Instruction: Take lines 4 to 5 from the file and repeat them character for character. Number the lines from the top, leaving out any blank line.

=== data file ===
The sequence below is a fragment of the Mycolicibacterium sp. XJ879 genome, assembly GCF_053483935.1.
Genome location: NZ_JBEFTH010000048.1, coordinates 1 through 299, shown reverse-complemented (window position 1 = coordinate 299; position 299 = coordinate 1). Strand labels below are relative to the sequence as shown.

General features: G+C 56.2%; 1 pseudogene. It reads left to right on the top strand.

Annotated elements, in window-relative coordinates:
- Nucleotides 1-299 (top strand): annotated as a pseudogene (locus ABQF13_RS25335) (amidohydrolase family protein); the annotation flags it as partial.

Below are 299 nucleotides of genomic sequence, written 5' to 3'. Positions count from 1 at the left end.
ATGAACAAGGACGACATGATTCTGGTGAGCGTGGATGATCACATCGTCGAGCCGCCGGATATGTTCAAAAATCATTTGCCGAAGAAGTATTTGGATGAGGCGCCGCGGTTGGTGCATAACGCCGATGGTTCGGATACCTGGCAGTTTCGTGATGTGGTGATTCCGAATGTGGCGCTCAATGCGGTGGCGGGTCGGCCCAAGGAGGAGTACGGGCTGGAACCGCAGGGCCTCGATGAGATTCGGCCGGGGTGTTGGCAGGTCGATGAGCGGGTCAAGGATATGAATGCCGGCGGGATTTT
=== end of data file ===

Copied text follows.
Annotated elements, in window-relative coordinates:
- Nucleotides 1-299 (top strand): annotated as a pseudogene (locus ABQF13_RS25335) (amidohydrolase family protein); the annotation flags it as partial.